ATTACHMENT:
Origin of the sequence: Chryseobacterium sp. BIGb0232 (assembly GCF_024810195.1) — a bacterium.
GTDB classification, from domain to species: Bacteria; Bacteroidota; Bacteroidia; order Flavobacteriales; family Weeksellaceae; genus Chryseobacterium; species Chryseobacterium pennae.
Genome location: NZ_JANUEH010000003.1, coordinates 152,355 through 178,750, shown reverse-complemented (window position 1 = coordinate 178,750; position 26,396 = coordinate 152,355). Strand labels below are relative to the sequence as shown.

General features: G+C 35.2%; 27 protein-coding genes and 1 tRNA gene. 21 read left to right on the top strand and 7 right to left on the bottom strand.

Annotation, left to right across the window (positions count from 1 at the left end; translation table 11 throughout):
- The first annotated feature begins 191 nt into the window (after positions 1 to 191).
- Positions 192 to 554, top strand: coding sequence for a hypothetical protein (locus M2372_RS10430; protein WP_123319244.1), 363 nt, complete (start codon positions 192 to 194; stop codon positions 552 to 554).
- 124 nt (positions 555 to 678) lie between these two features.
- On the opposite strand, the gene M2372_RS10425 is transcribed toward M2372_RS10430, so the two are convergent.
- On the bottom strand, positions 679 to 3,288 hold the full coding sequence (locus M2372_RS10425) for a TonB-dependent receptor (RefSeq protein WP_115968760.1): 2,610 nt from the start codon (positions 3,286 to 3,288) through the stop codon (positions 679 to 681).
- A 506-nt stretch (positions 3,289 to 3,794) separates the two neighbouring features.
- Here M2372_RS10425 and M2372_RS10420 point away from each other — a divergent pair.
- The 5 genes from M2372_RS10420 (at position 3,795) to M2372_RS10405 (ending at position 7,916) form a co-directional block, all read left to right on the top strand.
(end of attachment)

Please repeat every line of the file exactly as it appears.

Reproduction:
Origin of the sequence: Chryseobacterium sp. BIGb0232 (assembly GCF_024810195.1) — a bacterium.
GTDB classification, from domain to species: Bacteria; Bacteroidota; Bacteroidia; order Flavobacteriales; family Weeksellaceae; genus Chryseobacterium; species Chryseobacterium pennae.
Genome location: NZ_JANUEH010000003.1, coordinates 152,355 through 178,750, shown reverse-complemented (window position 1 = coordinate 178,750; position 26,396 = coordinate 152,355). Strand labels below are relative to the sequence as shown.

General features: G+C 35.2%; 27 protein-coding genes and 1 tRNA gene. 21 read left to right on the top strand and 7 right to left on the bottom strand.

Annotation, left to right across the window (positions count from 1 at the left end; translation table 11 throughout):
- The first annotated feature begins 191 nt into the window (after positions 1 to 191).
- Positions 192 to 554, top strand: coding sequence for a hypothetical protein (locus M2372_RS10430; protein WP_123319244.1), 363 nt, complete (start codon positions 192 to 194; stop codon positions 552 to 554).
- 124 nt (positions 555 to 678) lie between these two features.
- On the opposite strand, the gene M2372_RS10425 is transcribed toward M2372_RS10430, so the two are convergent.
- On the bottom strand, positions 679 to 3,288 hold the full coding sequence (locus M2372_RS10425) for a TonB-dependent receptor (RefSeq protein WP_115968760.1): 2,610 nt from the start codon (positions 3,286 to 3,288) through the stop codon (positions 679 to 681).
- A 506-nt stretch (positions 3,289 to 3,794) separates the two neighbouring features.
- Here M2372_RS10425 and M2372_RS10420 point away from each other — a divergent pair.
- The 5 genes from M2372_RS10420 (at position 3,795) to M2372_RS10405 (ending at position 7,916) form a co-directional block, all read left to right on the top strand.